In the never ending courtroom sagas of Silicon Valley, a new one arose this month that could impact the recent Oracle v Google decision in favor of Google’s fair use of Oracle’s Java API. (See Will Google’s Fair Use Win Help GDC.)
Application Programming Interfaces, or APIs, can be quite rich and complex as a means for communicating between one device and another. In the case of Java, it is a language now known by many programming professionals. Oracle licenses the language, apparently to all users but Google. Google didn’t want Oracle’s Java code, but its rich and complex API that programmers are familiar with.
Google used the Java API as that for its own Android software, greatly reducing the development time needed for programmers to produce apps for Android. Google claimed in court that any expansion of Android to other devices would use the same code. On that basis, the judge disallowed certain evidence from Oracle, and the jury awarded Google with the right to claim fair use, avoiding copyright infringement of Oracle’s API. All were happy in the open source world. Woe to those with intellectual property.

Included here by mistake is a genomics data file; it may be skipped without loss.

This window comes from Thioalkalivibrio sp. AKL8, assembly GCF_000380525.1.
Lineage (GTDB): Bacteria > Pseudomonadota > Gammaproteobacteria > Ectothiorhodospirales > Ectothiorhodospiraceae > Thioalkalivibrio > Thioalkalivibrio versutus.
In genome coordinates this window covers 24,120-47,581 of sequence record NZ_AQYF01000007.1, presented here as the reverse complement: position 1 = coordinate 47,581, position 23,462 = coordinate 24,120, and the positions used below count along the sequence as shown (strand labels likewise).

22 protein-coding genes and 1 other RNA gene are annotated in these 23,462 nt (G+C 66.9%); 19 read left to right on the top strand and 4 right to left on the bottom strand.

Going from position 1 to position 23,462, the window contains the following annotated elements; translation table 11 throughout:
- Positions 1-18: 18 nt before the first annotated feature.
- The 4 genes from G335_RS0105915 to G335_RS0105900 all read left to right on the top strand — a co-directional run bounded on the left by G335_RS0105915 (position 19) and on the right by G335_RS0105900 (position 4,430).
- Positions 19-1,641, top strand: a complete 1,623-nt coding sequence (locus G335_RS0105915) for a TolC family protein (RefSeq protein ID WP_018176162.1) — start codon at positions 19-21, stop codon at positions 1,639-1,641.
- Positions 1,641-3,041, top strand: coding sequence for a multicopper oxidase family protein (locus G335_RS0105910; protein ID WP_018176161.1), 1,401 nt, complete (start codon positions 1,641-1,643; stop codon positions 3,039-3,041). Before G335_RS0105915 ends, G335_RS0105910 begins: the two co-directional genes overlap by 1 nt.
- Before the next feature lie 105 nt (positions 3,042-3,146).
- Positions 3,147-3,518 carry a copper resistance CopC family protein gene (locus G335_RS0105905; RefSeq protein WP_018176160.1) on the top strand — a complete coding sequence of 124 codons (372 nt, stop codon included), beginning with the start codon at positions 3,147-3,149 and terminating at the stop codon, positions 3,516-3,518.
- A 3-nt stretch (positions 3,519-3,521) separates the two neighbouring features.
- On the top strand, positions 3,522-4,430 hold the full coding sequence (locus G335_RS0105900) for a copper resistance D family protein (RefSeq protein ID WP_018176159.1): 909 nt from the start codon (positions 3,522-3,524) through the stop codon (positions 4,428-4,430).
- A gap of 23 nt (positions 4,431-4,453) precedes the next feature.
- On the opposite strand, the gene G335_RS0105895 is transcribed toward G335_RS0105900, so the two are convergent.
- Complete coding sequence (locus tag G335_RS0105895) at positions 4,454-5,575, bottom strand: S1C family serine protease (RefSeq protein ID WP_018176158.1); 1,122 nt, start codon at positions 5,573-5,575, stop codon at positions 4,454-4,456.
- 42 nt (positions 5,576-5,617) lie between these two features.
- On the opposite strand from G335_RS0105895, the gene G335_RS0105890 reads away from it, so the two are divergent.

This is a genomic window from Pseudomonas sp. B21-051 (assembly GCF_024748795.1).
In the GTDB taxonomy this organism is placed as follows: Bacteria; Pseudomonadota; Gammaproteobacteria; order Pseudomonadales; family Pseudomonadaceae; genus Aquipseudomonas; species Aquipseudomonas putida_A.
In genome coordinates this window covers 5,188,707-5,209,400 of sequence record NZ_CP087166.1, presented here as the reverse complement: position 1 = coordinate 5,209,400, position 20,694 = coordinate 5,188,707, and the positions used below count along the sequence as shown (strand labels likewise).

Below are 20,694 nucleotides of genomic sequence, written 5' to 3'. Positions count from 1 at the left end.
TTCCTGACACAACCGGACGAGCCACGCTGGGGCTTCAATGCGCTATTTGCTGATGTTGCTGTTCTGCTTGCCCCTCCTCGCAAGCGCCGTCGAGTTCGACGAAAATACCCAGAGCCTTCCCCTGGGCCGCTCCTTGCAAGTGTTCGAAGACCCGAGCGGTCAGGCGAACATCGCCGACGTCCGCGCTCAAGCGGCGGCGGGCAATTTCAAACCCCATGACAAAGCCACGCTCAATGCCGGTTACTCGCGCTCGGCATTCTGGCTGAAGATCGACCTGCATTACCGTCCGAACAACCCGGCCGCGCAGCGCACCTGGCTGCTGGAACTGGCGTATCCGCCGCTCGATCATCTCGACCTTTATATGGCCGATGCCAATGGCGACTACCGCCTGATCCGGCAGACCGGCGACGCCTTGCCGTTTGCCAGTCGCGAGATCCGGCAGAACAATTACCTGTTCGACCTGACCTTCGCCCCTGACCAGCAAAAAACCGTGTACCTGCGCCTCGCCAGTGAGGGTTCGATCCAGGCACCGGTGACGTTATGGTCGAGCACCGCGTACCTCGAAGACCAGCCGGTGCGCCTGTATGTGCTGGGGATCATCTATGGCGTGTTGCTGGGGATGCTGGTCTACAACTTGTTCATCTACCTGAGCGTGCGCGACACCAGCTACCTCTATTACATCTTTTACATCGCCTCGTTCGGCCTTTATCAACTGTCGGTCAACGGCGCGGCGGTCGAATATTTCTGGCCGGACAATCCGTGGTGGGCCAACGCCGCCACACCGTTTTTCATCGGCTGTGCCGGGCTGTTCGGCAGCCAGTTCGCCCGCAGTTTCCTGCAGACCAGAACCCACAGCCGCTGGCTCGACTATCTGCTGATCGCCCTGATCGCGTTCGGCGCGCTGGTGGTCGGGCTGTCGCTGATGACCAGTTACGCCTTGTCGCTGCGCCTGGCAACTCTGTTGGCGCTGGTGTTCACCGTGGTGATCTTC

Things seemed to be going quite well for Google until an Ars Technica article appeared online, covering an interview with Google’s engineering director in which he stated that Google’s port of Android to its Chrome OS, a new product, was not a port, as Google reported to the jury, but a complete redesign from the ground up. In other words, Google has engaged in repeat infringement of Oracle’s copyrighted API. The judge, felt by many to be giving favor to Google, is said to not be pleased. Oracle wants a retrial. Google is said to be reviewing its options, which can’t be many at this point. It should be easy to see where this case is heading, although one shouldn’t discount a surprise.
This case was originally brought to light on these pages to illustrate the difficulty that exists in protecting intellectual property. In particular, the recent lawsuit between GDC and Dolby over the use of Dolby’s API has a similar ring to the Oracle v Google case. In truth, the particulars in the GDC v Dolby case are quite different. Oracle v Google could somewhat influence a jury for GDC v Dolby, should that case go so far in the courts.
But the subject of who has rights to what in digital cinema is an interesting one. Exhibitors are not prepared to ask such questions when purchasing equipment. When digital cinema was rolling out, companies simply worked together to make things work. Now that sales aren’t what they were in the boom years, companies pay more attention to how to disadvantage their competitors. The remedy is for exhibitors to be wiser, and make the right demands up front when purchasing new gear. And if faced with a lawsuit, best to first review that article your director of engineering is planning to publish.